|Publication number||US4645360 A|
|Application number||US 06/810,419|
|Publication date||Feb 24, 1987|
|Filing date||Dec 18, 1985|
|Priority date||Dec 18, 1984|
|Also published as||DE3575983D1, EP0186414A2, EP0186414A3, EP0186414B1|
|Publication number||06810419, 810419, US 4645360 A, US 4645360A, US-A-4645360, US4645360 A, US4645360A|
|Inventors||Barry J. Eastwood, David R. Eastham|
|Export Citation||BiBTeX, EndNote, RefMan|
|Patent Citations (6), Referenced by (12), Classifications (20), Legal Events (6)|
|External Links: USPTO, USPTO Assignment, Espacenet|
The present invention relates to plain bearings using aluminium based alloys as the bearing materials, for example for use in medium speed diesel engines.
Medium speed diesel engine connecting rod and main bearings, using a lining material of AlSn20Cu1 were originally produced without an overlay. However, in some instances these engines could be assembled with more in-built dirt than could be tolerated by the lining alone. This resulted in early seizure. The solution to the problem was to overlay plate the AlSn20Cu1 with lead/tin or lead/tin/copper, using a nickel interlayer.
For many years, bearings incorporating a nickel interlayer were extremely satisfactory. However, in recent years, particularly with the increased use of lower and lower quality residual fuel oils, overlay life in many engines has been drastically reduced due to a combination of corrosion and abrasion. The result of this is that relatively large areas of nickel interlayer can be exposed in a relatively short time. There is very strong circumstantial evidence to suggest that this exposed nickel at some stage becomes harmful and can inhibit further satisfactory bearing operation and may result in seizure.
It is an object of the present invention to formulate overlay and lining specifications which are more tolerant of the increasingly arduous conditions being imposed on bearings by the modern medium speed diesel engine.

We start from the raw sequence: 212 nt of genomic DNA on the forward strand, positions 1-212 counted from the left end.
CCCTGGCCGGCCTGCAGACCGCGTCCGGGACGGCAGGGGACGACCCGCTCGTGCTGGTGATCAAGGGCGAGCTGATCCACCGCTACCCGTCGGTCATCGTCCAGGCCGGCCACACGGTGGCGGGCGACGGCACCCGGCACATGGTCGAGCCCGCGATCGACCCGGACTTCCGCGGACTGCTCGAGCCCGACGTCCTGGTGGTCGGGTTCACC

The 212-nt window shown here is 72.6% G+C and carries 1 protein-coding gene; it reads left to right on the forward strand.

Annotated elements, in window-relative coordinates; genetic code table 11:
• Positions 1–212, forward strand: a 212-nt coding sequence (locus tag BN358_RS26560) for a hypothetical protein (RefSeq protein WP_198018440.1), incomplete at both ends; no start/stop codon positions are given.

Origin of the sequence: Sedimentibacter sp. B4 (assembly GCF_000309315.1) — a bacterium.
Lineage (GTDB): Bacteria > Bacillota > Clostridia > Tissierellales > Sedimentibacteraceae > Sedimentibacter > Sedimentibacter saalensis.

It is a further object of the present invention to provide a bearing having an equivalent fatigue strength to aluminium alloys containing 20% tin and 1% copper, and exhibiting improved anti-seizure properties, improved conformability, improved compatibility, and good dirt embeddability.
"Conformability" is the term given to the ability of bearing lining to accept small misalignments between itself and the rotating member, while "compatibility" is the ability to resist local welding between the bearing alloy and the counterface in regions of asperity contact during rubbing.
According to the present invention there is provided a plain bearing comprising a metal backing, an aluminium based bearing alloy layer and a sacrificial overlay of pure tin without a nickel interlayer, the bearing alloy comprising from 1 to 11% silicon by weight, from 8 to 35% tin by weight and from 0.2 to 3% copper by weight, the balance being aluminium (and incidental impurities associated with the aluminium) the tin overlay being from 1 to 30 μm in thickness.
The tin layer, which is sacrificial, may be worn away after an initial running-in period, e g., of some hours, to expose the bearing material beneath; hence, the absence of a nickel interlayer is most important.
Preferably, the tin overlay is a matte deposit which may be applied by electroplating in a stannous sulphate solution. More preferably, however, the tin is deposited by immersion in a sodium stannate solution, since this method tends to produce a tin layer which is bonded more securely to the alloy layer. Although the tin layer is sacrificial, it nevertheless must be sufficiently attached to remain in position until the bearing has been assembled for running-in.